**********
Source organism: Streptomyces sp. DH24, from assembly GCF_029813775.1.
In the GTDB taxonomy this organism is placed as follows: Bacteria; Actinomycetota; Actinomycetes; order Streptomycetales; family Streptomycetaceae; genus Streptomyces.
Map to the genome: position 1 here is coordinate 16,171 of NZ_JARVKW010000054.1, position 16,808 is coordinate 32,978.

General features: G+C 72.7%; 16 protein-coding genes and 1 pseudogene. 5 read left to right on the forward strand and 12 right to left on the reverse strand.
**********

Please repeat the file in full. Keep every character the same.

Source organism: Streptomyces sp. DH24, from assembly GCF_029813775.1.
In the GTDB taxonomy this organism is placed as follows: Bacteria; Actinomycetota; Actinomycetes; order Streptomycetales; family Streptomycetaceae; genus Streptomyces.
Map to the genome: position 1 here is coordinate 16,171 of NZ_JARVKW010000054.1, position 16,808 is coordinate 32,978.

General features: G+C 72.7%; 16 protein-coding genes and 1 pseudogene. 5 read left to right on the forward strand and 12 right to left on the reverse strand.